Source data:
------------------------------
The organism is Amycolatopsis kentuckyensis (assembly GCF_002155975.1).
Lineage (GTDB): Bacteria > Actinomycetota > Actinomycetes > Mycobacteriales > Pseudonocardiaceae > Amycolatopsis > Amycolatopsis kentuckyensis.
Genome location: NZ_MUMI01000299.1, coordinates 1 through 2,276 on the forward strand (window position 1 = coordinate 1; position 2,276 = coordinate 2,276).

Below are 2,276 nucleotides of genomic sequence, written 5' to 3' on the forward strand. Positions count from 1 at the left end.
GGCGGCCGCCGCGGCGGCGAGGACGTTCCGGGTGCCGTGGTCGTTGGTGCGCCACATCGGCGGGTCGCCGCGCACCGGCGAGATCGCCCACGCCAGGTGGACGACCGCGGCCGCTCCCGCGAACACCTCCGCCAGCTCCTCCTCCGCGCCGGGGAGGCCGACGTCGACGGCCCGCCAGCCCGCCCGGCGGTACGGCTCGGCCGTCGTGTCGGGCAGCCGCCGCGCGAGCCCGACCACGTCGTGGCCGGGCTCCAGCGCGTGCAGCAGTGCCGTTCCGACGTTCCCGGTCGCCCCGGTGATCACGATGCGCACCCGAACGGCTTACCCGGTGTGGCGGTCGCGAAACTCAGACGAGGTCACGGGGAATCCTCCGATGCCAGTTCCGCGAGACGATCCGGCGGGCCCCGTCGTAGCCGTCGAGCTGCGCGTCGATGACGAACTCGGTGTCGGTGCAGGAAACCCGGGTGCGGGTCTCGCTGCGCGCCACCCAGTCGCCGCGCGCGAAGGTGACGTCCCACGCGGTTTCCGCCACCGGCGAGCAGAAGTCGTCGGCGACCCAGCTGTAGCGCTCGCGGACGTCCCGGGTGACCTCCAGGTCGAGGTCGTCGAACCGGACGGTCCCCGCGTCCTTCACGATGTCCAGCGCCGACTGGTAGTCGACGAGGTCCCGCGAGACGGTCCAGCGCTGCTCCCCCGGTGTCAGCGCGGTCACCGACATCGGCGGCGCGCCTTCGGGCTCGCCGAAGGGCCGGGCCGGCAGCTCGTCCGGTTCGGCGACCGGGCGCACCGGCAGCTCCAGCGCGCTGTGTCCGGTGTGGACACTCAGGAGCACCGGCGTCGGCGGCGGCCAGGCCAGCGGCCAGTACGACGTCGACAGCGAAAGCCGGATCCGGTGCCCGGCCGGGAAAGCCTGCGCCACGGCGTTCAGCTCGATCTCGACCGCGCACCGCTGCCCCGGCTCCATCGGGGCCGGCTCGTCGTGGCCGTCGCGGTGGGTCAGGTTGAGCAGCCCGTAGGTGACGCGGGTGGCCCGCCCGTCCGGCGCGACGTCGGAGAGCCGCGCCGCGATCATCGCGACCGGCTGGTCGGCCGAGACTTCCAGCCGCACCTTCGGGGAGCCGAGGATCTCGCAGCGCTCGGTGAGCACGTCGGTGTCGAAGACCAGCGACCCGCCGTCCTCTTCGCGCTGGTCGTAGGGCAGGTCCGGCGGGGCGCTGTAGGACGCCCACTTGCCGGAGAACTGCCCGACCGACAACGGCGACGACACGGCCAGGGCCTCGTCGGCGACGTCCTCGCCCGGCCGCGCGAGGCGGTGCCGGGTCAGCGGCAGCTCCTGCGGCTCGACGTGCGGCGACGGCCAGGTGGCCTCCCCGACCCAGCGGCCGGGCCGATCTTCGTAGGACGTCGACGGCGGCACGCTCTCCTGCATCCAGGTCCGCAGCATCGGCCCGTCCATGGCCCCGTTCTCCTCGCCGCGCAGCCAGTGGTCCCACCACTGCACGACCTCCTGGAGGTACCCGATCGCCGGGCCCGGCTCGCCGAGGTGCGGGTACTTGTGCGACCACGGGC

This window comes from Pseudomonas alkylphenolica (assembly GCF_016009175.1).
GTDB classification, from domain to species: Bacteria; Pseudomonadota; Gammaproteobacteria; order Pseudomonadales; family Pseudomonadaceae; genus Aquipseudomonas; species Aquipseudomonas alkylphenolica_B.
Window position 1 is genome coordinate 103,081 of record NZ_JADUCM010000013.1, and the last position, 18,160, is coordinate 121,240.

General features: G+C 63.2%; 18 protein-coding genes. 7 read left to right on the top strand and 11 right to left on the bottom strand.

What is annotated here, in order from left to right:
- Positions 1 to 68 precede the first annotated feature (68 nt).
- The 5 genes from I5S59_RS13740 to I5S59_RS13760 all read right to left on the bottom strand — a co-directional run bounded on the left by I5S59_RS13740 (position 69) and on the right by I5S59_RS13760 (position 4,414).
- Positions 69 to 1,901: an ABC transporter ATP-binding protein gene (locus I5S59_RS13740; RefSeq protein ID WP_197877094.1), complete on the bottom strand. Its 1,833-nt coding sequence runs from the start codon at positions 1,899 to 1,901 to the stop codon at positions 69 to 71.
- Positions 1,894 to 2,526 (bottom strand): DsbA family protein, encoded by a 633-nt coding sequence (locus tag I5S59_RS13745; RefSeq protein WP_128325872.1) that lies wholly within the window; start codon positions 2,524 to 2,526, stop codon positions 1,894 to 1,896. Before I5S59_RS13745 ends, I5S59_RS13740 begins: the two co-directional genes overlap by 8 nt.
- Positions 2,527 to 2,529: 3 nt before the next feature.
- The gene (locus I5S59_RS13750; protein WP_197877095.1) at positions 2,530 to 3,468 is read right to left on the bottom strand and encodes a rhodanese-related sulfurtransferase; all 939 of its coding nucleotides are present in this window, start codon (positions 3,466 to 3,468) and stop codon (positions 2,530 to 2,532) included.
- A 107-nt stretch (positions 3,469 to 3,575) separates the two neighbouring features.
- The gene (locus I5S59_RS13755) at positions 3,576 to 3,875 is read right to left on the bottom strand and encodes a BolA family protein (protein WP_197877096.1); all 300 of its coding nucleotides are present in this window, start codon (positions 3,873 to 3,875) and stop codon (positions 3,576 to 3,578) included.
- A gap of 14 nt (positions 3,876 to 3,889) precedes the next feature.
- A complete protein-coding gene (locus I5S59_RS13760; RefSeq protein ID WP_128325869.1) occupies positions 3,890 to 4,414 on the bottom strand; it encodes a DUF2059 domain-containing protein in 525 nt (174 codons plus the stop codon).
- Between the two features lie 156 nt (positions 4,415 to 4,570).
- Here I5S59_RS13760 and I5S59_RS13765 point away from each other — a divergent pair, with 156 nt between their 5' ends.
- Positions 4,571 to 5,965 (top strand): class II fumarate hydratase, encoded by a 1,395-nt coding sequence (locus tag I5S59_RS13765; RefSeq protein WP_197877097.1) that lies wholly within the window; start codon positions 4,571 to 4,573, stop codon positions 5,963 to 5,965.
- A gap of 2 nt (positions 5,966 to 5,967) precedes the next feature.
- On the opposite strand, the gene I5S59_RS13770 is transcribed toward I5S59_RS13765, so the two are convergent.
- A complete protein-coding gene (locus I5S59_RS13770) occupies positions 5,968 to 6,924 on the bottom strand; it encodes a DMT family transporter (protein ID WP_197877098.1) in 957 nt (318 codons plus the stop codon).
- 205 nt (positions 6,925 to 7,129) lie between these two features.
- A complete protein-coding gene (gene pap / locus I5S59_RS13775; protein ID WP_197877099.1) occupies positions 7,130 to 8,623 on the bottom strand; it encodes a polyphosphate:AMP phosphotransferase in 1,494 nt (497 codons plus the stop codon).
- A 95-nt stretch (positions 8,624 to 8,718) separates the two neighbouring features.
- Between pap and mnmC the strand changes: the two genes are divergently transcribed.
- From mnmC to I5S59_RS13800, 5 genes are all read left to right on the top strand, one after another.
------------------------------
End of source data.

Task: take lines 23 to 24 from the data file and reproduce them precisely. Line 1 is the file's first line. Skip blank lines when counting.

- Positions 4,571 to 5,965 (top strand): class II fumarate hydratase, encoded by a 1,395-nt coding sequence (locus tag I5S59_RS13765; RefSeq protein WP_197877097.1) that lies wholly within the window; start codon positions 4,571 to 4,573, stop codon positions 5,963 to 5,965.
- A gap of 2 nt (positions 5,966 to 5,967) precedes the next feature.